With one PGA Tour win to his name, winning at a windy Texas event, Connors took some time to find his feet again after winning that event in April 2019. His finish for 3rd in The Arnold Palmer Invitational this year was particularly impressive on a tough windy Floridan golf course finishing only behind Bryson DeChambeau and Lee Westwood. Tied for 4th at the Heritage the week after the US Masters and the 7th at the Players Championship shows his affinity to Pete Dye designs. His one weakness is his putting. However, that is showing signs of improvement and with the winning score here expected to be in single figures, this is the sort of test that Connors will excel in.
My second pick to win the Championship is Englishman Lee Westwood. I amazed to see Westwood priced at 100/1 for this event, having been a very popular pick for the US Masters this year. The 48-year-old seems to be having some sort of renaissance, having risen back up to 23rd in the world rankings and is the current holder of the European Tour Race to Dubai. Finishing 2nd to DeChambeau at the API in March and 2nd to Justin Thomas in the Players Championship, this highlighted how well Westwood has been playing of late, especially on the US tour. Missing the cut at the US Masters would have come as a minor setback for him. However, with the spotlight having moved away now, I’m expecting a big finish for the Englishman. Playing on tough, windy links type set ups is right up Lee’s street and he is nicely rested after the Masters. He played in Texas this week so that he could knock some rust off his game. After a sluggish start, Lee slowly worked his way up the leaderboard through the week which will have put him in good heart for this week’s tough test. This week could be a real test of patience, which could work to his advantage as he seeks his maiden major golf Championship, one that I think no one would begrudge him.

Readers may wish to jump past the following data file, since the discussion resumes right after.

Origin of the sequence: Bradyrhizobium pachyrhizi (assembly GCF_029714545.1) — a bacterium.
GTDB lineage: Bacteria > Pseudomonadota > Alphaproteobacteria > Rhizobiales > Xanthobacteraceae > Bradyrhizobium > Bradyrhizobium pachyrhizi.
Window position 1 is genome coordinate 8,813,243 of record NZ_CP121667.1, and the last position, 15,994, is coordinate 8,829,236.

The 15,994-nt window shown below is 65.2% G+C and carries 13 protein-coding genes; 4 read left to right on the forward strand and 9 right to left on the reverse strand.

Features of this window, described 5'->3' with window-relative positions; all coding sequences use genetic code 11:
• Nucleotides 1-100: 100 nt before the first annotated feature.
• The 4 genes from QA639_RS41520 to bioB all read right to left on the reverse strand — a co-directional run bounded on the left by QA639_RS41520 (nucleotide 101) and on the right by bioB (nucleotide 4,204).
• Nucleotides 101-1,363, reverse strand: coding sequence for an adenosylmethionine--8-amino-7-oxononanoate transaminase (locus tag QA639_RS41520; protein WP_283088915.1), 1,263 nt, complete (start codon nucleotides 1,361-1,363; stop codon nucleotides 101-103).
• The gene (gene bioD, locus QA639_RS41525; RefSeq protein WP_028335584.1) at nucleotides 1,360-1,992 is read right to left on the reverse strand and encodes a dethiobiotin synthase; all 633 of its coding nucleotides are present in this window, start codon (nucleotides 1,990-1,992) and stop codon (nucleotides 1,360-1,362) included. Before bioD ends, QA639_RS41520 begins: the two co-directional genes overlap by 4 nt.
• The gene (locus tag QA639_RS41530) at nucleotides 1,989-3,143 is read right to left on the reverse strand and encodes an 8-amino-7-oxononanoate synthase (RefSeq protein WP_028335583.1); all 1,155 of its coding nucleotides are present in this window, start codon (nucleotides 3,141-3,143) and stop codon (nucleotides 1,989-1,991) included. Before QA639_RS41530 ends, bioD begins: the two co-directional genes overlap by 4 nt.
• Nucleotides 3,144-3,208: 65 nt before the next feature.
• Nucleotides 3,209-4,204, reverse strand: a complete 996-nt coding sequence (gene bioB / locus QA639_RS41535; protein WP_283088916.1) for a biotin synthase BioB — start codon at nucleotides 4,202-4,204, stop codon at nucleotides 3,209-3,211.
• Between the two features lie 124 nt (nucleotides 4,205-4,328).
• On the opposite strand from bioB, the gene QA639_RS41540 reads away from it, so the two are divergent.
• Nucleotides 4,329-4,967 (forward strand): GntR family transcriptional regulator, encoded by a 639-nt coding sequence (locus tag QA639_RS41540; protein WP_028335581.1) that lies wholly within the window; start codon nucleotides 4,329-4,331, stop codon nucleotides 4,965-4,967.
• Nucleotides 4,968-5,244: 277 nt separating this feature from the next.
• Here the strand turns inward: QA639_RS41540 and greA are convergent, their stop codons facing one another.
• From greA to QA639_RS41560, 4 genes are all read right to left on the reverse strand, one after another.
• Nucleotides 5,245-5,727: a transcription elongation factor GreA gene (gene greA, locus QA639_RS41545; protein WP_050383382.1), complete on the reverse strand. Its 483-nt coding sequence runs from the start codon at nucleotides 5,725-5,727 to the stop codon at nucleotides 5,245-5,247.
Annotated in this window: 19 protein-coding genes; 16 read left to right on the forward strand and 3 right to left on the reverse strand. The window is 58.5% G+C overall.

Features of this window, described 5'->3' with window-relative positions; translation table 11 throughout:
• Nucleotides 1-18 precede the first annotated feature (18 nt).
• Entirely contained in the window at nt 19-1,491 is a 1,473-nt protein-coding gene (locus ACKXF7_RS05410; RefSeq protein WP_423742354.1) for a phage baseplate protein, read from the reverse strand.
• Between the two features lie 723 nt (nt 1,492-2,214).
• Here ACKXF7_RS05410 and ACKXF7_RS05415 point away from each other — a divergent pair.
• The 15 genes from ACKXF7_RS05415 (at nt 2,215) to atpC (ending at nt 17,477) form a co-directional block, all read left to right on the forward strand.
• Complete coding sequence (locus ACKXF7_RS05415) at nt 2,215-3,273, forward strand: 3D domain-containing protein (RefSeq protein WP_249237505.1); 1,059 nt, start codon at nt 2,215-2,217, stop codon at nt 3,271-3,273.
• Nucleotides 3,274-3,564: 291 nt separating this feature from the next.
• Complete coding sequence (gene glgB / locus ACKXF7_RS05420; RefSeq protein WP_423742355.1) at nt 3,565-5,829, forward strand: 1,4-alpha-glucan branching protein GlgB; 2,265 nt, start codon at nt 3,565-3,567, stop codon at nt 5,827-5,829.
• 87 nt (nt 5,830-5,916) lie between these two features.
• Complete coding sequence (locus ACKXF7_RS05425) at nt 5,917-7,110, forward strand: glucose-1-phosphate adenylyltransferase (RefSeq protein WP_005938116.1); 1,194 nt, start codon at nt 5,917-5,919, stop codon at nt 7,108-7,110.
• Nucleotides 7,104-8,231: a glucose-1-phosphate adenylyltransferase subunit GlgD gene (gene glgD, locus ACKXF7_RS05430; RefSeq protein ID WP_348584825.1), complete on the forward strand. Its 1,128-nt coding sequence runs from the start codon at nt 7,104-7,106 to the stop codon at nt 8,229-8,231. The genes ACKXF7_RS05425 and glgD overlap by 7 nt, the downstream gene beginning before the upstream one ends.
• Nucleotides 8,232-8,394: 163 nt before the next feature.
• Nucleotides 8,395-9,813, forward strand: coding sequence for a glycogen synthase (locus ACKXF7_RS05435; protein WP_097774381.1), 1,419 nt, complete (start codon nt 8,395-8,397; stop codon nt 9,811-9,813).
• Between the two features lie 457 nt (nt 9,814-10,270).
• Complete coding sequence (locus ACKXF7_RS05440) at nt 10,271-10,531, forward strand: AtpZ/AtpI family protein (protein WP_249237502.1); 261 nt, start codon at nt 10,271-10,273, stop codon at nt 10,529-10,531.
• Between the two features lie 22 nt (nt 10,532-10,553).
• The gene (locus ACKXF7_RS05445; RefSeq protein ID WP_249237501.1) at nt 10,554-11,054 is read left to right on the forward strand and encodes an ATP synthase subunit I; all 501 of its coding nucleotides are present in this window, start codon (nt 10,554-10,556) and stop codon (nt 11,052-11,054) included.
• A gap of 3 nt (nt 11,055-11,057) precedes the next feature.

Finally, I’m going to stick to the European theme here of trying to find the winner and will go with Irishman Shane Lowry. The world number 47 is typically quite hard to get right when backing to win golf tournaments, however this looks like a great opportunity for Lowry to grab a 2nd major and further advertise his much-vaunted Ryder Cup debut later this year. Lowry has two top 10s on the PGA Tour this year, the 1st at the Players Championship and the 2nd at the Heritage, both courses, as earlier highlighted, designed by Pete Dye. Lowry typically can be inconsistent, but this year on the PGA Tour he’s only missed one cut in eight appearances and that was his 1st event over in the states.
If the wind blows here as would be expected, players will miss plenty of greens and, with one of the best short games on tour on tight lies, Shane will gain plenty of strokes on the field in that department. Lowry has stated publicly that having messed up his chances of playing in the 2016 Ryder Cup, having won the WGC at Firestone at Akron, Ohio in 2015, the 2021 Ryder Cup is his driving force this year. The best way to get an automatic spot in that team would be to win something big and all things point to a big performance for the genial Irishman this week.